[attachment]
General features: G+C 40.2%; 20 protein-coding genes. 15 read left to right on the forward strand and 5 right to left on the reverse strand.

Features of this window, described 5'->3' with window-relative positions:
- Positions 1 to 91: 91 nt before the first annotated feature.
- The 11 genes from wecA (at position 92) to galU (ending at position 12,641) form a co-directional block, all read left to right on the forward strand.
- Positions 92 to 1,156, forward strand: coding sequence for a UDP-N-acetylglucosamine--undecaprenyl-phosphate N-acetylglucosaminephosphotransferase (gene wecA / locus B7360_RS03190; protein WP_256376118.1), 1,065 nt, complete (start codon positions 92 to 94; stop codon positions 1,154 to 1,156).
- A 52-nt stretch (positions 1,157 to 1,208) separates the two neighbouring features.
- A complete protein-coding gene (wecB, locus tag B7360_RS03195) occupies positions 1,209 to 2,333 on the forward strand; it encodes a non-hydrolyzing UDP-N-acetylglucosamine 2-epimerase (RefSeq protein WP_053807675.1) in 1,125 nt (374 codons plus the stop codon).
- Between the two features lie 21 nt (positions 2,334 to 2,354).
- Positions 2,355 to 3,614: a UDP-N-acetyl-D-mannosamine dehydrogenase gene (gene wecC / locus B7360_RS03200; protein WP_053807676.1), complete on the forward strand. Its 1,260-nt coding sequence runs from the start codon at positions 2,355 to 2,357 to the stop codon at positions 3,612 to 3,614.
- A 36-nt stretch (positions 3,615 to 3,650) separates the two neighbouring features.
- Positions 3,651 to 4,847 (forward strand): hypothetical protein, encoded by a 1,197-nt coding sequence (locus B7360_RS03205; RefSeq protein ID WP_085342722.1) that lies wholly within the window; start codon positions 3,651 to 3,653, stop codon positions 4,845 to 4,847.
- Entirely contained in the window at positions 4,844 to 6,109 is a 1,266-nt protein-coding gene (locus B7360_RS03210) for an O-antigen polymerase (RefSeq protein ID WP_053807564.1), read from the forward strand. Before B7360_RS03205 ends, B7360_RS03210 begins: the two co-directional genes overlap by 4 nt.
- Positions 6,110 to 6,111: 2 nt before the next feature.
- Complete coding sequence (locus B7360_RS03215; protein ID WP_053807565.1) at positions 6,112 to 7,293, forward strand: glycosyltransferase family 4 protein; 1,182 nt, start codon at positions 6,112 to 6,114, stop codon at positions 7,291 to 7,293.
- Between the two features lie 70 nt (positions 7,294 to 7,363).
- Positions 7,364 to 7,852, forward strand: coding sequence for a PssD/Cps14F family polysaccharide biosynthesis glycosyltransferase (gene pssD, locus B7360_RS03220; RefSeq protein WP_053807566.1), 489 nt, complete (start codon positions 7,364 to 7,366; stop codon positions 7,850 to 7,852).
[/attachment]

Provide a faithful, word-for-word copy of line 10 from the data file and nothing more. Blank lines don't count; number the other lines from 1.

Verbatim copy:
- A 36-nt stretch (positions 3,615 to 3,650) separates the two neighbouring features.